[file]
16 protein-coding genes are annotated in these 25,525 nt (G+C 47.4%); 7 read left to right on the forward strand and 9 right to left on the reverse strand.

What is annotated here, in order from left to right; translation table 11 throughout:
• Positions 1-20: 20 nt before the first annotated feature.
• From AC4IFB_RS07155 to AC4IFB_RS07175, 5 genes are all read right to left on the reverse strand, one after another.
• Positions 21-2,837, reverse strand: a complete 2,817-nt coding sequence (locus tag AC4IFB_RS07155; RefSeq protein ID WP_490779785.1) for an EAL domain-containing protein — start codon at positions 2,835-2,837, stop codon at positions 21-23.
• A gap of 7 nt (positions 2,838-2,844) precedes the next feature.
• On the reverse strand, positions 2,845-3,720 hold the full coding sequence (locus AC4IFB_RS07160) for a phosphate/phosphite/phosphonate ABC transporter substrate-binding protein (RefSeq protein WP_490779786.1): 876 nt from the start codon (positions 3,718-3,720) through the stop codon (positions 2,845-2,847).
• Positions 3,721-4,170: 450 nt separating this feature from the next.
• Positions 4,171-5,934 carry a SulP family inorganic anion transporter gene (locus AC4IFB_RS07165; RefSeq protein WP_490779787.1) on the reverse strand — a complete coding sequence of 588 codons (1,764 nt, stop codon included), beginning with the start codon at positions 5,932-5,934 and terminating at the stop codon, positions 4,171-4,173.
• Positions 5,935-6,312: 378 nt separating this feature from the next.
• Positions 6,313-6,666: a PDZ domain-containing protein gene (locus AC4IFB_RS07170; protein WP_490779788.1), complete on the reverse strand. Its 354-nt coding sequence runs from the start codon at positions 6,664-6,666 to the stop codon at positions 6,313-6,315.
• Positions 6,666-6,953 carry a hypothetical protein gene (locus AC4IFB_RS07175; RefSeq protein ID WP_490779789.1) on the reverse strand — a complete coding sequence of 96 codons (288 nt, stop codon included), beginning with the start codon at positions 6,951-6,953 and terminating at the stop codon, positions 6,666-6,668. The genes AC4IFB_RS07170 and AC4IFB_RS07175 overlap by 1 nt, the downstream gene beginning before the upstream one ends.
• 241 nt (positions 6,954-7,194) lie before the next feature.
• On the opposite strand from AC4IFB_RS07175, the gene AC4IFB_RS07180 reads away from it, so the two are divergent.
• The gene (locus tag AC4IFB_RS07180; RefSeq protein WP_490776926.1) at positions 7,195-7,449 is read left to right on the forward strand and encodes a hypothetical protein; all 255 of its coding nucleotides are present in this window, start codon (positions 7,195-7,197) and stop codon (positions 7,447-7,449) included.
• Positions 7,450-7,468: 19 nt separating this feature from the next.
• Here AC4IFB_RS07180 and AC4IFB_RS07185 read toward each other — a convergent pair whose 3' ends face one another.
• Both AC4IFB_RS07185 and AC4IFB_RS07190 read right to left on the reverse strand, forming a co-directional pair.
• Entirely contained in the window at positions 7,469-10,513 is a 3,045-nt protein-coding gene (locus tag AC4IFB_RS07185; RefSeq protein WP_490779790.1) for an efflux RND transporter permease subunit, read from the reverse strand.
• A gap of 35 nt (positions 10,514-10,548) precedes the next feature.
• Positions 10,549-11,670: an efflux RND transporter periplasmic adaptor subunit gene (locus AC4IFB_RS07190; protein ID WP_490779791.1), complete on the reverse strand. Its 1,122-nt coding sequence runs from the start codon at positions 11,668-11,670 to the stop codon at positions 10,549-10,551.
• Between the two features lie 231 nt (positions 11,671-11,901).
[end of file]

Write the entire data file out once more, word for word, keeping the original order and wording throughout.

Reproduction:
16 protein-coding genes are annotated in these 25,525 nt (G+C 47.4%); 7 read left to right on the forward strand and 9 right to left on the reverse strand.

What is annotated here, in order from left to right; translation table 11 throughout:
• Positions 1-20: 20 nt before the first annotated feature.
• From AC4IFB_RS07155 to AC4IFB_RS07175, 5 genes are all read right to left on the reverse strand, one after another.
• Positions 21-2,837, reverse strand: a complete 2,817-nt coding sequence (locus tag AC4IFB_RS07155; RefSeq protein ID WP_490779785.1) for an EAL domain-containing protein — start codon at positions 2,835-2,837, stop codon at positions 21-23.
• A gap of 7 nt (positions 2,838-2,844) precedes the next feature.
• On the reverse strand, positions 2,845-3,720 hold the full coding sequence (locus AC4IFB_RS07160) for a phosphate/phosphite/phosphonate ABC transporter substrate-binding protein (RefSeq protein WP_490779786.1): 876 nt from the start codon (positions 3,718-3,720) through the stop codon (positions 2,845-2,847).
• Positions 3,721-4,170: 450 nt separating this feature from the next.
• Positions 4,171-5,934 carry a SulP family inorganic anion transporter gene (locus AC4IFB_RS07165; RefSeq protein WP_490779787.1) on the reverse strand — a complete coding sequence of 588 codons (1,764 nt, stop codon included), beginning with the start codon at positions 5,932-5,934 and terminating at the stop codon, positions 4,171-4,173.
• Positions 5,935-6,312: 378 nt separating this feature from the next.
• Positions 6,313-6,666: a PDZ domain-containing protein gene (locus AC4IFB_RS07170; protein WP_490779788.1), complete on the reverse strand. Its 354-nt coding sequence runs from the start codon at positions 6,664-6,666 to the stop codon at positions 6,313-6,315.
• Positions 6,666-6,953 carry a hypothetical protein gene (locus AC4IFB_RS07175; RefSeq protein ID WP_490779789.1) on the reverse strand — a complete coding sequence of 96 codons (288 nt, stop codon included), beginning with the start codon at positions 6,951-6,953 and terminating at the stop codon, positions 6,666-6,668. The genes AC4IFB_RS07170 and AC4IFB_RS07175 overlap by 1 nt, the downstream gene beginning before the upstream one ends.
• 241 nt (positions 6,954-7,194) lie before the next feature.
• On the opposite strand from AC4IFB_RS07175, the gene AC4IFB_RS07180 reads away from it, so the two are divergent.
• The gene (locus tag AC4IFB_RS07180; RefSeq protein WP_490776926.1) at positions 7,195-7,449 is read left to right on the forward strand and encodes a hypothetical protein; all 255 of its coding nucleotides are present in this window, start codon (positions 7,195-7,197) and stop codon (positions 7,447-7,449) included.
• Positions 7,450-7,468: 19 nt separating this feature from the next.
• Here AC4IFB_RS07180 and AC4IFB_RS07185 read toward each other — a convergent pair whose 3' ends face one another.
• Both AC4IFB_RS07185 and AC4IFB_RS07190 read right to left on the reverse strand, forming a co-directional pair.
• Entirely contained in the window at positions 7,469-10,513 is a 3,045-nt protein-coding gene (locus tag AC4IFB_RS07185; RefSeq protein WP_490779790.1) for an efflux RND transporter permease subunit, read from the reverse strand.
• A gap of 35 nt (positions 10,514-10,548) precedes the next feature.
• Positions 10,549-11,670: an efflux RND transporter periplasmic adaptor subunit gene (locus AC4IFB_RS07190; protein ID WP_490779791.1), complete on the reverse strand. Its 1,122-nt coding sequence runs from the start codon at positions 11,668-11,670 to the stop codon at positions 10,549-10,551.
• Between the two features lie 231 nt (positions 11,671-11,901).